I figured the race was going to be long.  The mile markers from the outset were off, by at least .1 of a mile in most cases.  Sometimes races "correct" themselves by the time you reach the finish, but as I plodded along, willing my legs to go faster, I didn't see the finish line getting any closer.

My Garmin beeped mile 13 and the finish line was still well off.  I made a mental note of where 13.1 was (about 1:57).  I just wanted to be done as a trio of runners flew by me.

I gave the final push to the finish line and crossed in under 2 hours, my Garmin reading a 1:58.


This was a good race for me.  I really felt like I had run well here.  The course was largely flat, with some down hills, and I felt it was an "honest" course, in that the downhills weren't exaggerated.  I haven't done many long runs this year so the fact that I faded in the last 25% of the race was of no surprise to me.

My first 7 or 8 miles were run brilliantly.  I was very even paced and felt like I was in total control.  The last 3 miles, my head wanted to go faster, but my body wasn't willing.

The race had several water stops along the way -- at about 2 mile intervals.  They had water and Gatorade.  They were amply staffed and were appropriately placed.

The mile markers were off.  And I suspect I know why.  The race needed to start at the high school and finish at the parking lot of a drive-in movie theater.  Short cutting the distance on either end would require the race to finish or start in the middle of a road.  Most people's Garmin watches read that the race was 13.26 or 13.27 miles.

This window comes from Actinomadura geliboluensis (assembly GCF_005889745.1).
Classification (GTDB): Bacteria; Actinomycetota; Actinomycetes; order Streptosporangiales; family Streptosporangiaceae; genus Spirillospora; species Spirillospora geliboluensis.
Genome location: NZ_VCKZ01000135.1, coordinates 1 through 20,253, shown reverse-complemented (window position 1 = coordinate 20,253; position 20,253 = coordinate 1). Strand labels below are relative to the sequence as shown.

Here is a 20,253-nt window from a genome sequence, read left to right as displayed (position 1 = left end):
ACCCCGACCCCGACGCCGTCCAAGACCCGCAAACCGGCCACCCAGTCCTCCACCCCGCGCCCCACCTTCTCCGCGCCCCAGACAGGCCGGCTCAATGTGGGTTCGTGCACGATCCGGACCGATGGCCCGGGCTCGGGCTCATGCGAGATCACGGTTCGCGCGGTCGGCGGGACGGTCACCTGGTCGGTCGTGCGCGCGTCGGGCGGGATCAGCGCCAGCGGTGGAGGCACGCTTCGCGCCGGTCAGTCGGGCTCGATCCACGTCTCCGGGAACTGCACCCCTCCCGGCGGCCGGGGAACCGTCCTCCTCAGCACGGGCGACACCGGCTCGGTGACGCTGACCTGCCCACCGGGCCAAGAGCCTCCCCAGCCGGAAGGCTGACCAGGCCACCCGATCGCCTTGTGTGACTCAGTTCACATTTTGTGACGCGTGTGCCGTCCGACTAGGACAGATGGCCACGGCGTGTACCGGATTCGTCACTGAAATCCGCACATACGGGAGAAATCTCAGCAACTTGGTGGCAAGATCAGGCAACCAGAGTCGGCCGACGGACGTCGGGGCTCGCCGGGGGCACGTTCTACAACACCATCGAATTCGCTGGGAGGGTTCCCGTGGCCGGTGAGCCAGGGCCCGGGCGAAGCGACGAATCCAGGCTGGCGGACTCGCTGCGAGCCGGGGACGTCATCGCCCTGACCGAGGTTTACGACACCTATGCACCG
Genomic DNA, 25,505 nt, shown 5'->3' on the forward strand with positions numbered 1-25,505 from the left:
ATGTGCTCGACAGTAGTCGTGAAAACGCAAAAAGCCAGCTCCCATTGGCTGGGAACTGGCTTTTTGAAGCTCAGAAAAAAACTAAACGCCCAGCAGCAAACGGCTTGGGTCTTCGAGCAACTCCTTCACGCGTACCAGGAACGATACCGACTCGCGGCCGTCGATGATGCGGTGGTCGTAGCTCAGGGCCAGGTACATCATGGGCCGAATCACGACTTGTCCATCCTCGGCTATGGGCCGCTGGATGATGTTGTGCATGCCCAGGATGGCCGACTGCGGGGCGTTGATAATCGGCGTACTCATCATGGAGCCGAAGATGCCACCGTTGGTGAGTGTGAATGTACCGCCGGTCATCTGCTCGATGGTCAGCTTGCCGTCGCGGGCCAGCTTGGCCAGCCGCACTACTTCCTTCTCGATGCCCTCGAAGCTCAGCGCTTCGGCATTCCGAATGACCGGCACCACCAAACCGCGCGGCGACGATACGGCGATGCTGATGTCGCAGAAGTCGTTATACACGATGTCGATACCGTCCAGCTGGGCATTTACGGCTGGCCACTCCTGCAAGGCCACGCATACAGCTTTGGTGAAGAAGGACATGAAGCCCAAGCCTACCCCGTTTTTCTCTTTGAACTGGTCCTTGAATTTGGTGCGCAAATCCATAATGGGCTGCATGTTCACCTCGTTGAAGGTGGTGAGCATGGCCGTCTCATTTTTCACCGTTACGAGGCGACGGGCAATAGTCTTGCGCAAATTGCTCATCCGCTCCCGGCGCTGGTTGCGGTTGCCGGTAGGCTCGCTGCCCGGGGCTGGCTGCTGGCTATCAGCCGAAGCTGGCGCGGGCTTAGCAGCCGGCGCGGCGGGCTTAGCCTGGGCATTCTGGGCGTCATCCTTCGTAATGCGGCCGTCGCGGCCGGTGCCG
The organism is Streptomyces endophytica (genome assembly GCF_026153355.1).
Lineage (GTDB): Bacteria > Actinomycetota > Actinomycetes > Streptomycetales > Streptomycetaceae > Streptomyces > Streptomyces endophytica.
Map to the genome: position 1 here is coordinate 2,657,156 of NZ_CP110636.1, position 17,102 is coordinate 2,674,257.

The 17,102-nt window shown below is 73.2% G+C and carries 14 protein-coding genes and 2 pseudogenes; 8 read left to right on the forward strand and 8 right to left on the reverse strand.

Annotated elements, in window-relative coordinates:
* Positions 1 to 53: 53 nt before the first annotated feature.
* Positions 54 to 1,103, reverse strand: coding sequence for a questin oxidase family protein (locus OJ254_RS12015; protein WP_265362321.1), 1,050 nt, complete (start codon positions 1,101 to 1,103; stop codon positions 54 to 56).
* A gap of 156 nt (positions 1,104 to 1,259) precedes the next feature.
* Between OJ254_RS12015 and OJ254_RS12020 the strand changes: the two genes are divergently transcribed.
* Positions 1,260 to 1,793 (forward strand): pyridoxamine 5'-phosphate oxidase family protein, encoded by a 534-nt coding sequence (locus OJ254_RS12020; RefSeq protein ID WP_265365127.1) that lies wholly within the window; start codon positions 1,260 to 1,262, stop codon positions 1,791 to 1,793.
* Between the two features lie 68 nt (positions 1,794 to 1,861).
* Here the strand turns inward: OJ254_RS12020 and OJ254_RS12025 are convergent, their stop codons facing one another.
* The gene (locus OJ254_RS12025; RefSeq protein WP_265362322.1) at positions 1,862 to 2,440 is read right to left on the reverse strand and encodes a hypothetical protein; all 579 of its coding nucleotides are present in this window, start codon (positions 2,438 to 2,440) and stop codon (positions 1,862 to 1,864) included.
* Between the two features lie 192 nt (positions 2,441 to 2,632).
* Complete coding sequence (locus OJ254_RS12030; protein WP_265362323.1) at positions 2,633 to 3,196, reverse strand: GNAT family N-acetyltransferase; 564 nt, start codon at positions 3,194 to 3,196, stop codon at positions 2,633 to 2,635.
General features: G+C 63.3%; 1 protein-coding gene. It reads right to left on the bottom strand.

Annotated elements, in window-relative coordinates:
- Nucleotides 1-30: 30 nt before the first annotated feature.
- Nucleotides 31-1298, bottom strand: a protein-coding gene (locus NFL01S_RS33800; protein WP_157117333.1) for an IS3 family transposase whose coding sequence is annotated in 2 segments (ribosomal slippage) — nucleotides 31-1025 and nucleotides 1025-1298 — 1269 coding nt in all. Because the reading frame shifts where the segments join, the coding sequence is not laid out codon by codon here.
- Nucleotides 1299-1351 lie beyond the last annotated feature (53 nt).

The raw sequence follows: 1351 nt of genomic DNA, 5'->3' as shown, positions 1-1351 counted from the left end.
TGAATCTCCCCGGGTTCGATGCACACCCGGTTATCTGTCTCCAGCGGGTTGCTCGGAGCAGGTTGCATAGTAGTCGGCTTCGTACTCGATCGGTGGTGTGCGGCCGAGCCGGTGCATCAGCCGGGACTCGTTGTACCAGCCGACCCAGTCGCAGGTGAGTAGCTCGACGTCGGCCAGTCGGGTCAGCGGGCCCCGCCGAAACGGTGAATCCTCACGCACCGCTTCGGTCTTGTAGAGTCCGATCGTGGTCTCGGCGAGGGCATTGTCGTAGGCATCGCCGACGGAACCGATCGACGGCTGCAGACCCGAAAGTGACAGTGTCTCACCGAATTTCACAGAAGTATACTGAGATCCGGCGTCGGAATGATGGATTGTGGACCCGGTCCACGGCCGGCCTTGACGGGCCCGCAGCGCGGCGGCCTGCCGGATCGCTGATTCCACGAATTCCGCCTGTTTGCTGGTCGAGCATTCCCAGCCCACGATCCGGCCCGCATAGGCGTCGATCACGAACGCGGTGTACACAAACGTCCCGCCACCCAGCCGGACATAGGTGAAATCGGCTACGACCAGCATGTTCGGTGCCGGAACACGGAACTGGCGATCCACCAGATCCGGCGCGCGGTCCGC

The race's medal is a honking big one.  My photo probably doesn't do it justice.  It is heavy and will give you a neck ache if you wear it too long.  I liked the theme and design.  The t-shirt design was also a winner for me but it was a cotton shirt.  So it'll be relegated to short runs and casual wear.

Post race refreshments included fresh donuts, water, candy and chocolate milk.  I wound up drinking two of the high-calorie chocolate milks.  

Awards were done very quickly, which is also nice.

Overall, I really enjoyed this race and would definitely do it again next year.  It was priced reasonably (about $50 - $60) and the course was a gem.  The organization was also rock solid.  My only complains were the cotton shirt and the long course.

Thursday, October 3, 2019

2019 Witch Run 5K Race Recap - West Jordan, UT

Official Time: 25:45
Placement: 1st in age group, 11th overall
Results: Here
Race WebsiteHere
Weather: 50, slight rain. Night race.
Garmin Dump: Here
Previous Years: [2018]

Mile TimeComments
18:07A little hemmed in at the start, but running okay